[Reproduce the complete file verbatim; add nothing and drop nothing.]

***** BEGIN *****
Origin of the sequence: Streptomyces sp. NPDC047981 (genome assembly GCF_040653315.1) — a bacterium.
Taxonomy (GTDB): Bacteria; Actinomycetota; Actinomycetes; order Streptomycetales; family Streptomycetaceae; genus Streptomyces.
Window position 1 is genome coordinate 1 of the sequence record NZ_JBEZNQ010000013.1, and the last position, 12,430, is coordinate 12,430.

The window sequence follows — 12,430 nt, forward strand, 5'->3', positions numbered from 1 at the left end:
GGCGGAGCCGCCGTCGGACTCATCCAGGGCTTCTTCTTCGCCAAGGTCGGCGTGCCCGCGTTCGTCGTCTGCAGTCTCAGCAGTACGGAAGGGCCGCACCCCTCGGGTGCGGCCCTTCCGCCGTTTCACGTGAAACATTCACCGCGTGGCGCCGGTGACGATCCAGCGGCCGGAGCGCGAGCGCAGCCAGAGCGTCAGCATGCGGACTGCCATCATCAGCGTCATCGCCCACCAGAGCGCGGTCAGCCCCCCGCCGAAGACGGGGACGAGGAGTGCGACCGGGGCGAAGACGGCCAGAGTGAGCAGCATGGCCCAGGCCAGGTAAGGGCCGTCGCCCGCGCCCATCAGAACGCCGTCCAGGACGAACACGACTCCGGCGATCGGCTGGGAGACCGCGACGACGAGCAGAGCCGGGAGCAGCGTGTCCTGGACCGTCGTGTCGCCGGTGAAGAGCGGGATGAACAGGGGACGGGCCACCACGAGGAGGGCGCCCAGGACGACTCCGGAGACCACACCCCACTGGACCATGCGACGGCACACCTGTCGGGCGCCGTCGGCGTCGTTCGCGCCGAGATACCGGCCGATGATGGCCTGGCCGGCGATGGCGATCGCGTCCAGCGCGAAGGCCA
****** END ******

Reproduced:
Origin of the sequence: Streptomyces sp. NPDC047981 (genome assembly GCF_040653315.1) — a bacterium.
Taxonomy (GTDB): Bacteria; Actinomycetota; Actinomycetes; order Streptomycetales; family Streptomycetaceae; genus Streptomyces.
Window position 1 is genome coordinate 1 of the sequence record NZ_JBEZNQ010000013.1, and the last position, 12,430, is coordinate 12,430.

The window sequence follows — 12,430 nt, forward strand, 5'->3', positions numbered from 1 at the left end:
GGCGGAGCCGCCGTCGGACTCATCCAGGGCTTCTTCTTCGCCAAGGTCGGCGTGCCCGCGTTCGTCGTCTGCAGTCTCAGCAGTACGGAAGGGCCGCACCCCTCGGGTGCGGCCCTTCCGCCGTTTCACGTGAAACATTCACCGCGTGGCGCCGGTGACGATCCAGCGGCCGGAGCGCGAGCGCAGCCAGAGCGTCAGCATGCGGACTGCCATCATCAGCGTCATCGCCCACCAGAGCGCGGTCAGCCCCCCGCCGAAGACGGGGACGAGGAGTGCGACCGGGGCGAAGACGGCCAGAGTGAGCAGCATGGCCCAGGCCAGGTAAGGGCCGTCGCCCGCGCCCATCAGAACGCCGTCCAGGACGAACACGACTCCGGCGATCGGCTGGGAGACCGCGACGACGAGCAGAGCCGGGAGCAGCGTGTCCTGGACCGTCGTGTCGCCGGTGAAGAGCGGGATGAACAGGGGACGGGCCACCACGAGGAGGGCGCCCAGGACGACTCCGGAGACCACACCCCACTGGACCATGCGACGGCACACCTGTCGGGCGCCGTCGGCGTCGTTCGCGCCGAGATACCGGCCGATGATGGCCTGGCCGGCGATGGCGATCGCGTCCAGCGCGAAGGCCA